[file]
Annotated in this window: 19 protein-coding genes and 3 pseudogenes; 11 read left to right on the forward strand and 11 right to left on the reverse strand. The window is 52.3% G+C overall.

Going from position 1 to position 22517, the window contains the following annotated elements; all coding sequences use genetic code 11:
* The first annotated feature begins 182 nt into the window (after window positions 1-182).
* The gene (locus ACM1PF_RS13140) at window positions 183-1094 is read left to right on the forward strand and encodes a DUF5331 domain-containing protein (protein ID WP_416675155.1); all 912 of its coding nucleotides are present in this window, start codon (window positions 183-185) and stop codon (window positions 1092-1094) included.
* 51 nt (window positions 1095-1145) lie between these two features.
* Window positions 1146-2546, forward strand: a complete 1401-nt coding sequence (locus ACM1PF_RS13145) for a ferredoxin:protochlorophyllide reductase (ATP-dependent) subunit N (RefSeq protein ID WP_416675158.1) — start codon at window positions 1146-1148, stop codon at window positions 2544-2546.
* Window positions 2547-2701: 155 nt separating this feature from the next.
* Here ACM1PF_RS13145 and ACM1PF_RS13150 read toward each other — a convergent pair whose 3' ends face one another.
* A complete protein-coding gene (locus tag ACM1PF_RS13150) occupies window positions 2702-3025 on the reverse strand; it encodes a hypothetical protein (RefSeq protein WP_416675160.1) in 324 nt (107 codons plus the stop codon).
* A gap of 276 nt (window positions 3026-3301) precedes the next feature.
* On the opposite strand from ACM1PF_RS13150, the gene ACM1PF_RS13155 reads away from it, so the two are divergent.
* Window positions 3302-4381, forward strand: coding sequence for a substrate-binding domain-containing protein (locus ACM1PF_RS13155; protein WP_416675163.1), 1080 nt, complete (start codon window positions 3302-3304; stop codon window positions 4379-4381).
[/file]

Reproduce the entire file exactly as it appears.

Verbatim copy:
Annotated in this window: 19 protein-coding genes and 3 pseudogenes; 11 read left to right on the forward strand and 11 right to left on the reverse strand. The window is 52.3% G+C overall.

Going from position 1 to position 22517, the window contains the following annotated elements; all coding sequences use genetic code 11:
* The first annotated feature begins 182 nt into the window (after window positions 1-182).
* The gene (locus ACM1PF_RS13140) at window positions 183-1094 is read left to right on the forward strand and encodes a DUF5331 domain-containing protein (protein ID WP_416675155.1); all 912 of its coding nucleotides are present in this window, start codon (window positions 183-185) and stop codon (window positions 1092-1094) included.
* 51 nt (window positions 1095-1145) lie between these two features.
* Window positions 1146-2546, forward strand: a complete 1401-nt coding sequence (locus ACM1PF_RS13145) for a ferredoxin:protochlorophyllide reductase (ATP-dependent) subunit N (RefSeq protein ID WP_416675158.1) — start codon at window positions 1146-1148, stop codon at window positions 2544-2546.
* Window positions 2547-2701: 155 nt separating this feature from the next.
* Here ACM1PF_RS13145 and ACM1PF_RS13150 read toward each other — a convergent pair whose 3' ends face one another.
* A complete protein-coding gene (locus tag ACM1PF_RS13150) occupies window positions 2702-3025 on the reverse strand; it encodes a hypothetical protein (RefSeq protein WP_416675160.1) in 324 nt (107 codons plus the stop codon).
* A gap of 276 nt (window positions 3026-3301) precedes the next feature.
* On the opposite strand from ACM1PF_RS13150, the gene ACM1PF_RS13155 reads away from it, so the two are divergent.
* Window positions 3302-4381, forward strand: coding sequence for a substrate-binding domain-containing protein (locus ACM1PF_RS13155; protein WP_416675163.1), 1080 nt, complete (start codon window positions 3302-3304; stop codon window positions 4379-4381).